What are hormone receptors ?
Hormone receptors are proteins present mostly on the cell membrane or surface of cells on the body, where the hormones bind and carry out an action.
Hormones act specifically and with high affinity with certain allosteric proteins on the cell surface (hormone receptor proteins). This binding with hormone receptors then triggers the hormone response.
The structure of the binding site on the receptor is highly specific for a hormone e.g. Glucagon receptors have a high affinity for glucagon but not insulin.
However, some hormones, similar in structure may bind to each others receptors e.g. aldosterone weakly binds to glucocorticoid receptors. The hormone receptor interaction leads to a cascade of events in the cell which results in the hormonal response.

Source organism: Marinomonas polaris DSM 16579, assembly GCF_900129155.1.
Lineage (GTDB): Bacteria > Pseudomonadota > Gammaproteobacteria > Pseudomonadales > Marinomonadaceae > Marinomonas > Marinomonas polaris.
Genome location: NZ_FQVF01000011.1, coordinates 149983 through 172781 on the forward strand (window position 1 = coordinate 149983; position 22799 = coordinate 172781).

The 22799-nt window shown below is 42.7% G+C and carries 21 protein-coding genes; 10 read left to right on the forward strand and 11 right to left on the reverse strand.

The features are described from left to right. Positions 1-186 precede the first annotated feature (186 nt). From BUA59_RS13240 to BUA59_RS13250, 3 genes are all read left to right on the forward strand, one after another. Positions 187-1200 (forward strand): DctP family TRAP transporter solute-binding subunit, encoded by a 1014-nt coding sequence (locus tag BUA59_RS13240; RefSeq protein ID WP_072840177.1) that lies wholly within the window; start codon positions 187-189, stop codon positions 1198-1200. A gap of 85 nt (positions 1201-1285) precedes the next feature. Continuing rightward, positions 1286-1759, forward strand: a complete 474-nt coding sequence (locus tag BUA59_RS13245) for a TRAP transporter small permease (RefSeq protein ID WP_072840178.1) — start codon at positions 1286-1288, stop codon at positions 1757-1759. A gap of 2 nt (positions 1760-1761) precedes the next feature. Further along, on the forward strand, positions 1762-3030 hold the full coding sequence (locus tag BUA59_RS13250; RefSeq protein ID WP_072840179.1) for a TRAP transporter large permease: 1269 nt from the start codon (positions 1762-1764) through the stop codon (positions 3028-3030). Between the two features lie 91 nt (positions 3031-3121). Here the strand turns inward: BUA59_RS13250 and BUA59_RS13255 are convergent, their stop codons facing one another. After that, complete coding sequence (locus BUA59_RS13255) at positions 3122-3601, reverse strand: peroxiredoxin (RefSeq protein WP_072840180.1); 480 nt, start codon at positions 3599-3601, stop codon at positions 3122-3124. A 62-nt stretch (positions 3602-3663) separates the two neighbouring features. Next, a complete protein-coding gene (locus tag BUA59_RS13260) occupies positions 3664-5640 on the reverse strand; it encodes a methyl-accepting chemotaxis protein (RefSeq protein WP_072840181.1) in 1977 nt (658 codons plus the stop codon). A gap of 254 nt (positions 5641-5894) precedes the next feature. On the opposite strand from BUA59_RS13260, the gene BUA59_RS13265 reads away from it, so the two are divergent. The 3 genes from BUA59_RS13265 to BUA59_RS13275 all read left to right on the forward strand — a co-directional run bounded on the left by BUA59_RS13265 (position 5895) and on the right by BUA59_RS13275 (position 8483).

The insulin receptor contains 4 polypeptide chains linked by disulphide bonds. The receptor is glycosylated and the sugar moiety is critical for the receptors function.
Occupancy of only a small proportion of receptor’s results in a full hormonal response. In these cases “spare receptors” are said to be present and the limiting factor in determining the magnitude of the hormonal response is distal to the initial hormone-receptor interaction.
At specialized regions of the cell-membrane a protein clathryn accumulates on the inside portion of the membrane. Vesicles from these specialized regions are called endosomes where the hormone is separated from the receptor.
The endosome can be returned to the cell membrane or can differentiate into other cellular compartments where the hormone and receptor can be separated. Sometimes, the hormone-receptor complex comes to the cell surface whereas at other times, it can be fused with the lysosomes when the hormone or receptor or both can be degraded
E.g. Most of the internalized insulin is degraded whereas most of the Epidermal growth factor (EGF) and its receptors are degraded. This provides one of the mechanisms whereby hormones can down regulate the levels of their receptors.